|You completely miss the point||lyleseven|
Sep 29, 2003 6:51 PM
|You can dampen some of the harshness out of the aluminum by the frame design. It's trampoline effect is greater than steel i.e. it bounces more with same impact. This is because it is a lighter material and the nature of its metallurgical makeup.|
|Well, that's just completely wrong||MShaw|
Sep 29, 2003 10:06 AM
|25 years ago there were about three guys making AL frames: Cannondale, Klein, and Vitus. I owned a C-dale Crit frame. It was harsh. The Vitus was always a noodle.
American cyclists didn't have too much knowledge of the Vitus frames, so all AL rode harshly.
The Euros didn't know what a C-dale was, so all the AL frames rode like noodles.
Now that we're 25 years down the road, generalizations like "all AL frames ride harsh" isn't true any more than "all Frenchmen are cowards."
If you haven't ridden al AL frame in a lot of years, you'll be pleasantly surprised.
|My S-Works rides softer than my Bontrager Road Lite.||MShaw|
Sep 29, 2003 10:00 AM
|And the Bontrager is a steel bike. They've come a loooooong way in Al frameset design over the years!
|My S-Works rides softer than my Bontrager Road Lite.||lyleseven|
Sep 29, 2003 6:54 PM
|No question about the advances in aluminum by the way they design them and also mate them to carbon fiber. But an all aluminum bike will ride harsher than one with carbon forks, seatstays, etc. I own an aluminum bike made within past 5 years. it is stiff and fast, but not the one I chose to ride all day long, like a Ti or steel bike, which I also own.|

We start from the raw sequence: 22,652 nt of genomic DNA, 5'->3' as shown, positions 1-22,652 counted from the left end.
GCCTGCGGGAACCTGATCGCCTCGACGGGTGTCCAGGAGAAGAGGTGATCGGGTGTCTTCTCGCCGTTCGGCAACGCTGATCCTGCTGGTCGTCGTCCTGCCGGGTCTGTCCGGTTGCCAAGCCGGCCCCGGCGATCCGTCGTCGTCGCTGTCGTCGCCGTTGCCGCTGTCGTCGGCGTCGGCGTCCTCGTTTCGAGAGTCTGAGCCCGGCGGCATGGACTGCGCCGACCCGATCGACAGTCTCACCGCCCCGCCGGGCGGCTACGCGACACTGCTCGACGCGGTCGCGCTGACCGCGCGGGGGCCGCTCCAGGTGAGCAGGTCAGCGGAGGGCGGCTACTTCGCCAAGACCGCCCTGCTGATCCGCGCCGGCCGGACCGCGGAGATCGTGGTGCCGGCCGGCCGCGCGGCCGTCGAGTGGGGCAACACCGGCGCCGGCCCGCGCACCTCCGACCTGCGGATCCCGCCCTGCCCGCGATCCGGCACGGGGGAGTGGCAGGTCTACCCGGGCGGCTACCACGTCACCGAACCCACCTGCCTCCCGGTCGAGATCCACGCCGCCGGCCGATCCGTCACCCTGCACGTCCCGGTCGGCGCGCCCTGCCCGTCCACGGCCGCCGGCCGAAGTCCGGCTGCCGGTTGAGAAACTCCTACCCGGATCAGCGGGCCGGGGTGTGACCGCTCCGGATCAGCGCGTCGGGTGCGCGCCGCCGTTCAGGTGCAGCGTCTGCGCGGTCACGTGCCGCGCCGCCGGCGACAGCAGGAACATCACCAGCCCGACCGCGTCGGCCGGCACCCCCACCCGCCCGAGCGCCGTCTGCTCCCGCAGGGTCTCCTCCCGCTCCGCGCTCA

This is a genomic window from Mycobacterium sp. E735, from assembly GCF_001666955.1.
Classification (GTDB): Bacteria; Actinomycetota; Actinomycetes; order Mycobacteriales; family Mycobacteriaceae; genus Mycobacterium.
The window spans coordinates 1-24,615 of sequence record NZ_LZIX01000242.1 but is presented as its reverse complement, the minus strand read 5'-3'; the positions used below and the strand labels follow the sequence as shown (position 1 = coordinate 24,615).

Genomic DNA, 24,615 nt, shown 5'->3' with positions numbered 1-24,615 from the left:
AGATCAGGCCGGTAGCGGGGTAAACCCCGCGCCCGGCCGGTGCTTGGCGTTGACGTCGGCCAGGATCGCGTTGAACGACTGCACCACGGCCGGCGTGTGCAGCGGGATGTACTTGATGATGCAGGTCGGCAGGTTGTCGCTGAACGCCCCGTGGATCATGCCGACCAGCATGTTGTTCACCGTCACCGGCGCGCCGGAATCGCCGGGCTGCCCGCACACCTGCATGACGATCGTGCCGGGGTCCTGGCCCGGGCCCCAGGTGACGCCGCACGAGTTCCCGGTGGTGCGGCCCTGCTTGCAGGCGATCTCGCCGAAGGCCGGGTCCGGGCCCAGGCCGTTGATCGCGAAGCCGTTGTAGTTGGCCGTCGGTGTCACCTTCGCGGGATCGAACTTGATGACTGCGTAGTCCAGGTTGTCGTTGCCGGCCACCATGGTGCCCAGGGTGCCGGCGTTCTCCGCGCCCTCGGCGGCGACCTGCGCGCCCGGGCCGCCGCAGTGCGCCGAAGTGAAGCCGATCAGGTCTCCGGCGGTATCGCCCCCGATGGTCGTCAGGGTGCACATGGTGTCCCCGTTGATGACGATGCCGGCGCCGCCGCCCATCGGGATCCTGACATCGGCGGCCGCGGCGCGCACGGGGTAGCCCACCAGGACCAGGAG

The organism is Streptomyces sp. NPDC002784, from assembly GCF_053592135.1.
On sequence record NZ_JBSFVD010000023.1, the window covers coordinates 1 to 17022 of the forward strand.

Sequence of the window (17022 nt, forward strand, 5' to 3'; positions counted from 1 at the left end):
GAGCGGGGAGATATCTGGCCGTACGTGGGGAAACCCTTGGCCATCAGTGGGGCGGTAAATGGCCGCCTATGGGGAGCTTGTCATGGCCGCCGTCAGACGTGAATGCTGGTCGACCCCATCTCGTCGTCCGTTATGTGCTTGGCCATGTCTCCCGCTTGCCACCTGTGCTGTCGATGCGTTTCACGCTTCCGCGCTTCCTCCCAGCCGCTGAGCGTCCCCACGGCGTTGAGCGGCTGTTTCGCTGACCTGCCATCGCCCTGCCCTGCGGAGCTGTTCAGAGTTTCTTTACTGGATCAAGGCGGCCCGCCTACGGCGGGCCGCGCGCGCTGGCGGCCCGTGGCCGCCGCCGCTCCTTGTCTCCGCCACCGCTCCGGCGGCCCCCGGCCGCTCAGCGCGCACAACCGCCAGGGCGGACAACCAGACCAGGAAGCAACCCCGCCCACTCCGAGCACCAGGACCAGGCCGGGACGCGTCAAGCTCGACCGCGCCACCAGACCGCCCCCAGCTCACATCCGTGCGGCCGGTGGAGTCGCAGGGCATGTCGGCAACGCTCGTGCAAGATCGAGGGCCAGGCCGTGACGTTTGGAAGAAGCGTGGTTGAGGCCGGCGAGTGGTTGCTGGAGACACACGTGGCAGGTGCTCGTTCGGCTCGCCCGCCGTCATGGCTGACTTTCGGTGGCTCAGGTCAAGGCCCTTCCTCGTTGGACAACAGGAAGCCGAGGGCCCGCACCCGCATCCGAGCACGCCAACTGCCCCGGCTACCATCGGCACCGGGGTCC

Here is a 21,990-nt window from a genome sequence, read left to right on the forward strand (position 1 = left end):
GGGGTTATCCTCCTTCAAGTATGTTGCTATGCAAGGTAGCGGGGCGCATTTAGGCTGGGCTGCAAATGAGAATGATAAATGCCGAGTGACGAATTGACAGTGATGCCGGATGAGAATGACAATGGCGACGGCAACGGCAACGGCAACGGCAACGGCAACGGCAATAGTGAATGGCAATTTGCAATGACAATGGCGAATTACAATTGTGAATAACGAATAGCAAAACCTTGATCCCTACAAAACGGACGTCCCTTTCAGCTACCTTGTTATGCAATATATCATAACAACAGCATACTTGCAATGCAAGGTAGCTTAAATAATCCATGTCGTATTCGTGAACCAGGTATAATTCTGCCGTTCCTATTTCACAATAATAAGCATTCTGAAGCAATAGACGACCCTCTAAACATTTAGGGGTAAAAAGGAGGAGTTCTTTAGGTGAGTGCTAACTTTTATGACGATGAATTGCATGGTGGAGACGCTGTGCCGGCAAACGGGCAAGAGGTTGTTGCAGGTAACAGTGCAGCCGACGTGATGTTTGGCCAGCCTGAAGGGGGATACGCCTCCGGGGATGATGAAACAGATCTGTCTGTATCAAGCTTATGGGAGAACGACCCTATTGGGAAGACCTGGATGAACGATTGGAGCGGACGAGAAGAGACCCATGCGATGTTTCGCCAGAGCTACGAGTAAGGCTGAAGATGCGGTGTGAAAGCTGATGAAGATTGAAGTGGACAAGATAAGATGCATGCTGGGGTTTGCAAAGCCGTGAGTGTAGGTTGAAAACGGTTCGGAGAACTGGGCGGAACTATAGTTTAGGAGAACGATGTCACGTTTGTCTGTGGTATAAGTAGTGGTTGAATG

|Longer life for your kidneys? Quality construction is the key!||10speedfiend|
Sep 28, 2003 2:29 AM
|My Specialized S-Works Columbus AL rides way smoother than My custom Reynolds 835 frame does with the same wheels. Steel Does not guarantee a great ride! Construction and proper tube selection whatever the material,is what makes a great ride. I dont care for the radical butting of lightweight steel tubing. The stuff dents way too easy!A rock kicked up to the middle of the down tube = dent. Handelbars to the TT = dent. Chip the paint = rust. Want a better ride? go to 700X25cc tires.
|Marketing and the Trend Factor, IMO||Cory|
Sep 26, 2003 7:33 PM
|I have three steel frames, from a relatively new Atlantis to a 20-year-old Trek that's a singlespeed now, and I don't have any complaints about any of them. They're light enough, comfortable and (if the Trek's any indication) should last forever.
They ARE a pound or so heavier than friends' aluminum and titanium bikes (to be fair, mine are 64s and they ride 56-58cm), and that scares some people off. Manufacturers hammer that weight issue so hard that not many people really think about it. A pound may be 30 percent of the weight of a FRAME, but it's only 0.5 percent of the bike/rider package, so it's not significant for everyday riding. And I'm long past the point of needing a new bike every few years just to keep up. I plan to ride the Atlantis, friction barcons and all, as long as I can get a leg over it.